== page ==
Do we have support from Rust type system to do pattern matching?

I have to admit that this is a really wired (and maybe unclear) question, so let me explain it further with two examples adapted from Rust By Example.

In the Example 1, we have a const value in the first arm and ranges in the second and third arms of match, which actually implies comparability of a type (in this case i32). And we know that to express comparability in Rust, we need to impl traits like PartialOrd, Eq etc.

So, a sub-question is when we write pattern matching like Example 1, do we need to care about the traits like PartialOrd etc.? From another perspective, how can we do pattern matching like Example 1 using our own types?

// 1
fn main() {
    println!("Tell me what type of person you are");
    match 15 {
        0             => println!("I haven't celebrated my first birthday yet"),
        n @ 1  ..= 12 => println!("I'm a child of age {:?}", n),
        n @ 13 ..= 19 => println!("I'm a teen of age {:?}", n),
        n             => println!("I'm an old person of age {:?}", n),
    }
}

The above questions come up actually when I looked at Example 2. For temperature, we don't really need an enum but a float number, since the IS unit of temperature is Kelvin after all. If I want a type Temperature, I will make it comparable and I definitely would like to do pattern matching like in Example 1 (yeah.... floating point imprecision is too annoying to have full comparability).

// 2
enum Temperature {
    Celsius(i32),
    Farenheit(i32),
}

fn main() {
    let temperature = Temperature::Celsius(35);
    match temperature {
        Temperature::Celsius(t) if t > 30 => println!("{}C is above 30 Celsius", t),
        Temperature::Celsius(t) => println!("{}C is below 30 Celsius", t),
        Temperature::Farenheit(t) if t > 86 => println!("{}F is above 86 Farenheit", t),
        Temperature::Farenheit(t) => println!("{}F is below 86 Farenheit", t),
    }
}

Following Example 2, if I want guarding and ranging in pattern matching for my Temperature type, can I do that? If I can, do I need to impl traits like PartialOrd?

Below is my idealized code, please bear with me.

pub struct Temperature(u32); // u32 in Kelvin, just for demonstration purpose, bear with me please
const THRESHOLD_HOT: Temperature = Temperature::celsius(40); // suppose we have const fn celsius()
const THRESHOLD_COLD: Temperature = Temperature:: farenheit(40); // suppose we have const fn farenheit()

// any impls for Temperature needed??

fn main() {
    let t = Temperature::celsius(35);
    match t {
        hot_t if temperature > THRESHOLD_HOT => println!("TOO HOT!"),
        acceptable_t @ THRESHOLD_COLD .. THRESHOLD_HOT / 2 => println!("acceptable"),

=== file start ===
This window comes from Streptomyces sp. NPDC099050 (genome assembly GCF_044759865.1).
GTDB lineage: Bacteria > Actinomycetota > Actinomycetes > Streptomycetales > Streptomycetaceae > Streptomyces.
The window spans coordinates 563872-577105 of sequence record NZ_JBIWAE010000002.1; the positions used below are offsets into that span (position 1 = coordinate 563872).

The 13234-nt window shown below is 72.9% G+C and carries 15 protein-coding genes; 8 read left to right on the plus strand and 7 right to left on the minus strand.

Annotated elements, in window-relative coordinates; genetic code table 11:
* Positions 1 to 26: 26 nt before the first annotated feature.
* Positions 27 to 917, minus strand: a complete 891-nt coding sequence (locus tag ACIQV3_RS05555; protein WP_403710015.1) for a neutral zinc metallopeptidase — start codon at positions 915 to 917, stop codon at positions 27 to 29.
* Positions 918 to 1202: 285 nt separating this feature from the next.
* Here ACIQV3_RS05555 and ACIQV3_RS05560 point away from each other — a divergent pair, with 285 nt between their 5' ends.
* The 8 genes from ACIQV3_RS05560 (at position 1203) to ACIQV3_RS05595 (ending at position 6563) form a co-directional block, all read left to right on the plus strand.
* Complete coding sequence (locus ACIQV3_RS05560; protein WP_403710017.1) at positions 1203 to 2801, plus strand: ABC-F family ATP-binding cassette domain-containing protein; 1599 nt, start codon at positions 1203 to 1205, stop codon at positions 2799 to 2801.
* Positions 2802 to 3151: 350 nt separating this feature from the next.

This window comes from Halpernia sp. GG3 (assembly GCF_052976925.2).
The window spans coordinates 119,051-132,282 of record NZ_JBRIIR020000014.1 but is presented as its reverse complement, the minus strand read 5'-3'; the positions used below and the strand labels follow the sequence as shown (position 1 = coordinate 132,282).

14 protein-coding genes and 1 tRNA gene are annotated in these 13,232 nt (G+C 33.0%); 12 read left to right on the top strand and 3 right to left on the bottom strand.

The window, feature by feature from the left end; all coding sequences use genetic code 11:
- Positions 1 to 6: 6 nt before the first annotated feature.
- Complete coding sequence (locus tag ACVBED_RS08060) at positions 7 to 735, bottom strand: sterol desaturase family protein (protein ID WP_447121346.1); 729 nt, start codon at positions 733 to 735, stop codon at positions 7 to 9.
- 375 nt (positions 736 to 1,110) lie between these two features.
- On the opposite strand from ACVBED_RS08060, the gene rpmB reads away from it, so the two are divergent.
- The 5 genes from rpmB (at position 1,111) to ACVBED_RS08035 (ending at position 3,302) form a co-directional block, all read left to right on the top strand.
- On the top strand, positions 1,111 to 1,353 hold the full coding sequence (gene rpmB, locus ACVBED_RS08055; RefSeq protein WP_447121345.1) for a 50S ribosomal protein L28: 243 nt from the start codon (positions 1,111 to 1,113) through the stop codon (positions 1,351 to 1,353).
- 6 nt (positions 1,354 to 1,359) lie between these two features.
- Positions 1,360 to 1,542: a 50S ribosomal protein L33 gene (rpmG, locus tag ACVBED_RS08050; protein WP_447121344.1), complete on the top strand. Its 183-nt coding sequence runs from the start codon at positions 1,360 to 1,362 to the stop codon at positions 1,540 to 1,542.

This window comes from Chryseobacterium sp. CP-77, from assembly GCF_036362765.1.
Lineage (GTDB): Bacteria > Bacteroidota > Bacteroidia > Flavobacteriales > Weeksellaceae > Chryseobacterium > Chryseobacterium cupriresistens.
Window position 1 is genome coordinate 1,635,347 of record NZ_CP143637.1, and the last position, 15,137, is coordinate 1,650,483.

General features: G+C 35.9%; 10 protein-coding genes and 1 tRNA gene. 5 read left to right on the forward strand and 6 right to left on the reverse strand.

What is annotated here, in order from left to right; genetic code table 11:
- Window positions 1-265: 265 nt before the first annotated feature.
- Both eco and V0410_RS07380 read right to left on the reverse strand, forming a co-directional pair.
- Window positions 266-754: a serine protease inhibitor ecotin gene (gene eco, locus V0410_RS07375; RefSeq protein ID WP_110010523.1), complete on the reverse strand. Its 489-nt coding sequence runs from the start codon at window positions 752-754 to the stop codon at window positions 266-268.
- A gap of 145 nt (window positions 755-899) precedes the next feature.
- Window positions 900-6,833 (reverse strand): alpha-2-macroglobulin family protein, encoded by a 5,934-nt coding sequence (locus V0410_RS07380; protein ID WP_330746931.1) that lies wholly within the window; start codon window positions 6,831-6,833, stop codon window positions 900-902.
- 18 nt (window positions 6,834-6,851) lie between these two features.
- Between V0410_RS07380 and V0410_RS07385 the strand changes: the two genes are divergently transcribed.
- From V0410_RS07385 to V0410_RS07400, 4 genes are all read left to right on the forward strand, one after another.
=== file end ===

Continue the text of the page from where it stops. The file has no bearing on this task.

comfy_t @ THRESHOLD_HOT / 2 ..= THRESHOLD_HOT => println!("comfortable"),
        cold_t if temperature < THRESHOLD_COLD => println!("TOO COLD!"),
    }
}

The example in Destructuring array/slice is also interesting if you want to somehow destructuring your own array types.

All in all, I guess the conclusive question will be: Can we fit pattern matching into Rust type system?

I check the Patterns chapter of Rust reference and it says limited types are allowed in range pattern, so I guess there's been some thinking, but I don't know whether there's an RFC or something like that.

If you know something related, please let me know. Thanks!

No, or at least, it would require a big overhaul of the compiler's internals and a thorough RFC process. Pattern matching is currently a special process implemented in the compiler that is "structural" - it depends on the way you've defined your type and isn't affected by writing code or implementing traits.

The compiler is hard-coded to know how to reason about things like 1..=12 patterns so it can do exhaustiveness checks. However, things like if-guards don't factor into this exhaustiveness checking and there is no .partial_cmp() call that you can use to implement the acceptable_t @ COLD..HOT range check, so the code you are proposing won't work.

You might be able to do something like this, though:

enum Temperature {
    Celsius(i32),
    Farenheit(i32),
}

fn main() {
    let temperature = Temperature::Celsius(35);
    match temperature {
        Temperature::Celsius(t @ 30..) => println!("{}C is above 30 Celsius", t),
        Temperature::Celsius(t @ i32::MIN..=29) => println!("{}C is below 30 Celsius", t),
        Temperature::Farenheit(t @ 86..) => println!("{}F is above 86 Farenheit", t),
        Temperature::Farenheit(t @ i32::MIN..=85) => println!("{}F is below 86 Farenheit", t),
    }
}
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Also, we've put half-open range patterns on the path to stabilization, which would let Michael's example become

    match temperature {
        Temperature::Celsius(t @ ..30) => println!("{}C is below 30 Celsius", t),
        Temperature::Celsius(t @ 30..) => println!("{}C is above 30 Celsius", t),
        Temperature::Farenheit(t @ ..86) => println!("{}F is below 86 Farenheit", t),
        Temperature::Farenheit(t @ 86..) => println!("{}F is above 86 Farenheit", t),
    }

and avoid a bit of clutter from specifying the minimums directly.

4 Likes

Yeah, I use nightly for my daily driver so that's what my example originally looked like. Then had to change it because I realised it doesn't build on stable.

1 Like